The “bold” conclusion is rife with bias and inaccuracy:
    “Orthodontic treatment with clear aligners is associated with worse (an inappropriate term to use in an objective “scientific” conclusion) treatment outcomes (where is the assessment of treatment time, soft tissue change, iatrogenic damage, patient satisfaction to name but a few variables that combine to provide treatment outcome) compared to fixed appliances in adult patients. Current evidence (sorry but most published literature is not current when measuring comprehensive case outcome -1.5-2 years of clinical treatment followed by data collection and analysis prior to submission- with a rapidly evolving digital tool) does not support the clinical use of aligners as a treatment modality that is equally effective to the gold standard of braces”).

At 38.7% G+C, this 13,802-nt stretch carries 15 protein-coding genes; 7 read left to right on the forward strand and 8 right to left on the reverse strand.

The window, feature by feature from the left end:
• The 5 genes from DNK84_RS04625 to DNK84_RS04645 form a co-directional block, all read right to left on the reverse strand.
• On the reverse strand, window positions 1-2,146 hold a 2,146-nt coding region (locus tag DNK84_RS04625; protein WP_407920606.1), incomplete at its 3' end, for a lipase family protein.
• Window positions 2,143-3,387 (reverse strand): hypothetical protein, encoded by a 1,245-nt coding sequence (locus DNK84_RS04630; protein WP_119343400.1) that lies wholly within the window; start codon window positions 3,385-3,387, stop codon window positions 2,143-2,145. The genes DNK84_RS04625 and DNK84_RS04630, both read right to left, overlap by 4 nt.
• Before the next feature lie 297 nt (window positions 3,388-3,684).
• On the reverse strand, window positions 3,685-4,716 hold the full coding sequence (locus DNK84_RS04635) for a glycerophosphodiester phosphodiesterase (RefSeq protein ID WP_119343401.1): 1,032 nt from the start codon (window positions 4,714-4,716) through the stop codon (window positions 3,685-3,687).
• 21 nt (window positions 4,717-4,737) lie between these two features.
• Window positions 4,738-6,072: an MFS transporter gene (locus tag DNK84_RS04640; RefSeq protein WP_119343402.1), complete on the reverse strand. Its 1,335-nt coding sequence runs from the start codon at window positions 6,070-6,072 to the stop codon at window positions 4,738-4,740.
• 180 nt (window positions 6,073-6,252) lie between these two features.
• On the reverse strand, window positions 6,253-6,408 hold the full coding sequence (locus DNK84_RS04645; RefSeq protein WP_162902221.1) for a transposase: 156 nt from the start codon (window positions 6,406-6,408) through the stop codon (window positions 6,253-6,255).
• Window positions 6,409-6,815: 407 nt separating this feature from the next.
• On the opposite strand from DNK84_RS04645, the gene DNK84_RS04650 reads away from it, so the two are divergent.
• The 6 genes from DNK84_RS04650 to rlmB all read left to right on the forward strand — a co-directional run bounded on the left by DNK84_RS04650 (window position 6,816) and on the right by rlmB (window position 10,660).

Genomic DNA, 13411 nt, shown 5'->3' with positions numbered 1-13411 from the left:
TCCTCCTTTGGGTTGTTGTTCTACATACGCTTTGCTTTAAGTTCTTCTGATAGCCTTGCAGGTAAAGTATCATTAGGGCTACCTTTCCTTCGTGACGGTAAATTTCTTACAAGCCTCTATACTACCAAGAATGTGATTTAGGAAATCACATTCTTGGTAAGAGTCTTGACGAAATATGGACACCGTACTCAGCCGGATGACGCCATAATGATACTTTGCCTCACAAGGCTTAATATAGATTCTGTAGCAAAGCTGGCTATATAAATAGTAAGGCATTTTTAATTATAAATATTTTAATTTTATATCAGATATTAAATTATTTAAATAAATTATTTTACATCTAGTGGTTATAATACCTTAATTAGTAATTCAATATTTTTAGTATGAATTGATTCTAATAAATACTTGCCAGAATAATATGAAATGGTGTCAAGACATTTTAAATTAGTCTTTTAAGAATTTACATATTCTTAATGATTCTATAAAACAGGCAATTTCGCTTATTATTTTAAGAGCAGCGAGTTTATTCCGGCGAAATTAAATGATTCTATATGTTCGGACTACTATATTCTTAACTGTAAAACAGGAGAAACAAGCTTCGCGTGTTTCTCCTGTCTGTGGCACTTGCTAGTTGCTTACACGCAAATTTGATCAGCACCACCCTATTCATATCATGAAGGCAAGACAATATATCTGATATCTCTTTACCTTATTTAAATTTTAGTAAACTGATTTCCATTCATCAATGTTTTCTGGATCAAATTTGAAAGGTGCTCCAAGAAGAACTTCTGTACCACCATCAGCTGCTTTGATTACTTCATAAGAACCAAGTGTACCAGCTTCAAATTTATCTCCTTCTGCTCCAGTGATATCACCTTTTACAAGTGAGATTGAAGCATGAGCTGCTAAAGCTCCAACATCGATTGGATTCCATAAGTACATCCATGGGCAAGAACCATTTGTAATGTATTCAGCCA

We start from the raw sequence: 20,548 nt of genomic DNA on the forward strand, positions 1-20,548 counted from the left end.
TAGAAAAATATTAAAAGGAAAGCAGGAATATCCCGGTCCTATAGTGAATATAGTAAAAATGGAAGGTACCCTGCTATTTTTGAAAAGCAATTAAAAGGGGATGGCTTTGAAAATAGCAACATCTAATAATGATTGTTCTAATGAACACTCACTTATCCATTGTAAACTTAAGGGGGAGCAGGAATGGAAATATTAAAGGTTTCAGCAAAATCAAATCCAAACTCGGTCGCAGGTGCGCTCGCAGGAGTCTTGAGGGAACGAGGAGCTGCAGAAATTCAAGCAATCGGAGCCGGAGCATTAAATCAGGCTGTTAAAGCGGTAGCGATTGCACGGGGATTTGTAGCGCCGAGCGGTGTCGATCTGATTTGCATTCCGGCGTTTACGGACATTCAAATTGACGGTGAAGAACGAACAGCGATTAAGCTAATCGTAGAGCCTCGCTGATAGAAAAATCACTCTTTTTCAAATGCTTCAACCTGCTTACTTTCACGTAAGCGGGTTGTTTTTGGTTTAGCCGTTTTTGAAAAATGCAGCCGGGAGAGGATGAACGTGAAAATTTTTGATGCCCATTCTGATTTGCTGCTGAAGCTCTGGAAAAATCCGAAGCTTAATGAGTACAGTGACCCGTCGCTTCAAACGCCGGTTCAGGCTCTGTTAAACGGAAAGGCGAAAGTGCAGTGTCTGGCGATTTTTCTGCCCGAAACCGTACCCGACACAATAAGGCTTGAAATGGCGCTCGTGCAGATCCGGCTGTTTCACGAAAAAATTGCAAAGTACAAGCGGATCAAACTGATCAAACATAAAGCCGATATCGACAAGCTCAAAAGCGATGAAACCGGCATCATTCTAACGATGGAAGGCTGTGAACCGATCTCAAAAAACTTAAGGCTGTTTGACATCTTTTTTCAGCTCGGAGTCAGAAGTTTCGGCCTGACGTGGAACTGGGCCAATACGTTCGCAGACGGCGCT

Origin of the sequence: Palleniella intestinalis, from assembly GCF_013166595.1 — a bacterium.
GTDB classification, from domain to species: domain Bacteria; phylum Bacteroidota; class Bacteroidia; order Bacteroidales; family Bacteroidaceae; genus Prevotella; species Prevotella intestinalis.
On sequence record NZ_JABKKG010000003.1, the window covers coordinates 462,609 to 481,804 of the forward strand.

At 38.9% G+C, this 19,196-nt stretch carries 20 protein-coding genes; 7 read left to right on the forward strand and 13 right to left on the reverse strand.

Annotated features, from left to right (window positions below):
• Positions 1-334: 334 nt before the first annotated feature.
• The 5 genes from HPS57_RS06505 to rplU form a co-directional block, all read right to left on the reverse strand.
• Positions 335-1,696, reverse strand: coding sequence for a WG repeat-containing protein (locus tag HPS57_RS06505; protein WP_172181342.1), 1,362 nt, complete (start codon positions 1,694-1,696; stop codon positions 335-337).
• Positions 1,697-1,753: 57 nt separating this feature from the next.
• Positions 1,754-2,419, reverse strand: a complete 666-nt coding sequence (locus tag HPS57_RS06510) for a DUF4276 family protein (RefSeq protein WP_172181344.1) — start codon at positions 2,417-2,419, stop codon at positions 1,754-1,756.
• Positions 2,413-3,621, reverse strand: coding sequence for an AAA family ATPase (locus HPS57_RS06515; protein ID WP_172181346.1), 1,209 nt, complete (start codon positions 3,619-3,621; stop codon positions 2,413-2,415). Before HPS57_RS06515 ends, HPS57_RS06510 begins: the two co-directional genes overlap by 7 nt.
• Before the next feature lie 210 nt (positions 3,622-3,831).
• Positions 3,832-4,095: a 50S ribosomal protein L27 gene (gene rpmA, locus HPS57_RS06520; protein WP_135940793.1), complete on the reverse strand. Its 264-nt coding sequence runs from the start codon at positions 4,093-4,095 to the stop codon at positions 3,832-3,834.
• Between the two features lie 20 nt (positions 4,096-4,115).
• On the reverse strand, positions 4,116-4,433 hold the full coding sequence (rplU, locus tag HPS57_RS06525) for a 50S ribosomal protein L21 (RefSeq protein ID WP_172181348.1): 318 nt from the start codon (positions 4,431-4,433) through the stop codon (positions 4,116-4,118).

…..Well hate to point it out, but your study does not support your conclusion.
    Last point and thanks for indulging my bias, is that many of the “outcome” studies are performed in university clinics and / or mentored by clinicians unfamiliar with the technique being assessed, be it fixed appliances or computer programmed aligners (Thanks to Dr Baumrind for pointing out this important design flaw many moons ago). One such paper concluded that aligners were poor at correcting A-P discrepancy – but clinicians never ran any A-P mechanics in association with aligners. That’s like placing brackets and wires only (no elastics, no other mechanics) and expecting comprehensive Class II correction! Computer programmed aligner mechanics overcome many of the negative physical effects we need to control with fixed appliances, but they are not automatic.